Well, if your East Anglian farmer friend told you, who are we to gainsay him or her? Also, is “with their bodies” one of those phrases like “- in bed” you can put on the end of every sentence to make it extra weird? Apparently so. 

5. Millennials are like one of any number of horrible animal hybrids

Public schools are overpriced country clubs for the buttery spawn of oligarchs. Gone are the days when playing for the 3rd XV involved fingers frozen to twigs and doing battle with a homicidal ape from Dulwich College with the IQ of a tadpole.

An uncharacteristically accurate description of Nigel Farage, so points for that. Still, at least he’s not “buttery spawn”, which is the most horrible synonym for ejaculate we’ve heard this week.

6. Millennials are reluctant to be sexually abused

No one wants to see a return to the sexual abuse that Alex Renton has revealed in his masterful expose of private school perversion Stiff Upper Lip,

Thank God that’s finally been cleared up.

7. Millennials are reluctant to be beaten up too. What is wrong with us?

…but the olden day public schoolboy knew, or rather learned, what it was to get bashed then get up and play on.

BUT. BUT. Imagine starting a sentence with “no one wants to see a return to the sexual abuse” and following it with a qualifier…yes, public school sexual abuse was bad, but at least it turned baby boomers into men.

8. Millennials today cannot recite Ovid while colonising Africa

These days, the public schools can no more produce the sort of chap capable of running a large chunk of Africa at 21 with the assistance only of supernatural self-belief, and a passion for Ovid

We don’t even have the energy to be sarcastic about this one. This has to be one of the most painfully white things we have EVER read. Also, once again the problem with today’s millennials does seem to be that they are no longer all men.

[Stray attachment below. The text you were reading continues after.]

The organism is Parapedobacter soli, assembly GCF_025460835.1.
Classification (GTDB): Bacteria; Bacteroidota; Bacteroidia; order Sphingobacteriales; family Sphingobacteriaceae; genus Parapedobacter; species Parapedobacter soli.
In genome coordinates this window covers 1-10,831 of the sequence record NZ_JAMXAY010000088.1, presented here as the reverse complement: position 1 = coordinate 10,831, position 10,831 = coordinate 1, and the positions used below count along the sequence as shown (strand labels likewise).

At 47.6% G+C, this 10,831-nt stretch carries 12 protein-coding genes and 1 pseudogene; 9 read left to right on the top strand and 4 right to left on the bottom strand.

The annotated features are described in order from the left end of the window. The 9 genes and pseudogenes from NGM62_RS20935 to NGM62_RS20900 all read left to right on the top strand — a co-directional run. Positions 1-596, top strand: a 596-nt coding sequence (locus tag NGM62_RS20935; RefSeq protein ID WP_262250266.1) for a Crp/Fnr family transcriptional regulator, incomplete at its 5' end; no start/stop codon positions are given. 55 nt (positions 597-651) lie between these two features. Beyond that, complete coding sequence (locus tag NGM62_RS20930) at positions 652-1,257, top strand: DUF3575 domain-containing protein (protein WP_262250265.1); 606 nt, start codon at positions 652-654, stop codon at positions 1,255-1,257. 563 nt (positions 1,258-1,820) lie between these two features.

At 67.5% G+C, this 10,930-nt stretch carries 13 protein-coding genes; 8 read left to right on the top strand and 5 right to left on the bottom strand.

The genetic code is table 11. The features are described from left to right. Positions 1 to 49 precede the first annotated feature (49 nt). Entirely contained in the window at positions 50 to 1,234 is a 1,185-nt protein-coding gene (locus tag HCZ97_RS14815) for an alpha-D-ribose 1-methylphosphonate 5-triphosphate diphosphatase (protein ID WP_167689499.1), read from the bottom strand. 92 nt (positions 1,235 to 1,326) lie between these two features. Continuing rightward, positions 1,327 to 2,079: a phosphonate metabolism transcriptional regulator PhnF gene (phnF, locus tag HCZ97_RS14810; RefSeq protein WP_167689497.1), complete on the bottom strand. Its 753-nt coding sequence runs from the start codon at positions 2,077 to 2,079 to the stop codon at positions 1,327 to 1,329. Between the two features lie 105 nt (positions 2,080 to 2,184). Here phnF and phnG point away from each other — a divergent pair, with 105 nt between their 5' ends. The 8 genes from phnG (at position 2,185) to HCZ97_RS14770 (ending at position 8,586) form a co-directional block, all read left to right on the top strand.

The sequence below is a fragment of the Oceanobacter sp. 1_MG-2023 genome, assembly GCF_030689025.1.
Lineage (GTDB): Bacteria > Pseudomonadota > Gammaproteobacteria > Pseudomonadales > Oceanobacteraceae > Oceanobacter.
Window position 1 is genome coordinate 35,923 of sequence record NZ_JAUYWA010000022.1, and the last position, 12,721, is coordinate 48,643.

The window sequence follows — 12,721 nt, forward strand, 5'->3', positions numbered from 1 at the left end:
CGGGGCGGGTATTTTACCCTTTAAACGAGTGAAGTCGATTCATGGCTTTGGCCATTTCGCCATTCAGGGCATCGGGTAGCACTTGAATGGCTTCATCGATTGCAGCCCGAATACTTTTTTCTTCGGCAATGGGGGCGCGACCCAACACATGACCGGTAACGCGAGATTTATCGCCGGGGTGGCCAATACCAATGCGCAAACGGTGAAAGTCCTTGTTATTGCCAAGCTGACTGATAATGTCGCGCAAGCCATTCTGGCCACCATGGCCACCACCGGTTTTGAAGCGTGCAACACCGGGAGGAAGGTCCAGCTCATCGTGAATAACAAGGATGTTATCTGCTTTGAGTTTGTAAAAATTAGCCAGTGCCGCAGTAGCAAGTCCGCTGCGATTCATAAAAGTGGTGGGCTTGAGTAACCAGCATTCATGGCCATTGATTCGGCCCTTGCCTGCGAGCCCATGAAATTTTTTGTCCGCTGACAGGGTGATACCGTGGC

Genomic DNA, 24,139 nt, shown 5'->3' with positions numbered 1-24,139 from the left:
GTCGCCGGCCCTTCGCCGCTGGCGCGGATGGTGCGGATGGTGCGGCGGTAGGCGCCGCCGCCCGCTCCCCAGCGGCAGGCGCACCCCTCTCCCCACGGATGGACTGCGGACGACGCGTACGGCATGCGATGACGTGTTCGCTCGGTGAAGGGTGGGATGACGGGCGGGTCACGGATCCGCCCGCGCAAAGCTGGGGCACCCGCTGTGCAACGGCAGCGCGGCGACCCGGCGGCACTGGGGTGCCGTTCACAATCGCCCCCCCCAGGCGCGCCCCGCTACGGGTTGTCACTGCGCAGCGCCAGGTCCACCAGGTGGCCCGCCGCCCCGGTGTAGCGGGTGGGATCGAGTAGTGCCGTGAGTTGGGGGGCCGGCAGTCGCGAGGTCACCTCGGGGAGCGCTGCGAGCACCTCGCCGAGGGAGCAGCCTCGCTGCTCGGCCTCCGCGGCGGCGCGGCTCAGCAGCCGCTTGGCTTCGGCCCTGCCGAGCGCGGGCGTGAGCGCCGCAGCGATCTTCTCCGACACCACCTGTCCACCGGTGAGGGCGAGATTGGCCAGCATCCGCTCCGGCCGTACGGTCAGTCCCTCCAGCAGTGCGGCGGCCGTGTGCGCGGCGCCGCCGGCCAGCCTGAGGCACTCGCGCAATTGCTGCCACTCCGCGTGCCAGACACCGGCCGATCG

9. Millennials cannot use kettles

. . than they can turn out a youngster capable of putting a kettle on without the supervision of a Filipina.

What the what? It’s a switch. Also, what. 

10. Unlike Ye Olden Days 21-year-olds who thought they could “run Africa”, millennials today think too highly of themselves

As for Millennials with their thin skins, wobbly chins, and sense of immediate entitlement to unearned greatness? They just need a good spanking – and not in a fun, kinky way.

This bit is great because Sam Kiley is letting us know that he is a fun, cool guy who is totally chill with BDSM. But not millennials. They would probably ask for a health and safety assessment before climbing into a sex swing. This wouldn’t have happened in the Somme. 

11. British millennials live in Britain and have absorbed its social mores

Britain’s problem is that the outside world is made of sterner stuff. In Mosul, people who survived life under IS thugs and coalition bombs are burying their dead and sweeping the streets one block from the combat zones.

I’m sure the people of Mosul are thrilled for their plight to be deployed as a rebuke to any 18-year-old who buys a soy latte instead of saving up for a deposit. Also: if all these young people are so awful, isn’t it a bit the fault of their parents?

12. British millennials are not willing to risk their lives to get to Britain 

These are resilient people. Tough people. People who don’t curl up and suck their thumbs when the going gets tough. And they want what we have – someday they’ll come and get it too.

BRING BACK CORPORAL PUNISHMENT OR THE REFUGEES WILL TAKE YOUR JOBS!!!

13. Millennials are not highly trained killers

The solution to soggy wet Britain? How will we make more of the brave few whom we now see as almost as characters in fiction? National service.

Wait, that’s the end? Way to chuck out a truth grenade and retire to a safe distance, Sam. We mean, who could see any drawback to trying to recreate a period in which millions died needlessly in territorial disputes in Europe? Also, why the random burn on the concept of fiction? 

Brb, just off to pick some potatoes and then colonise a country or two.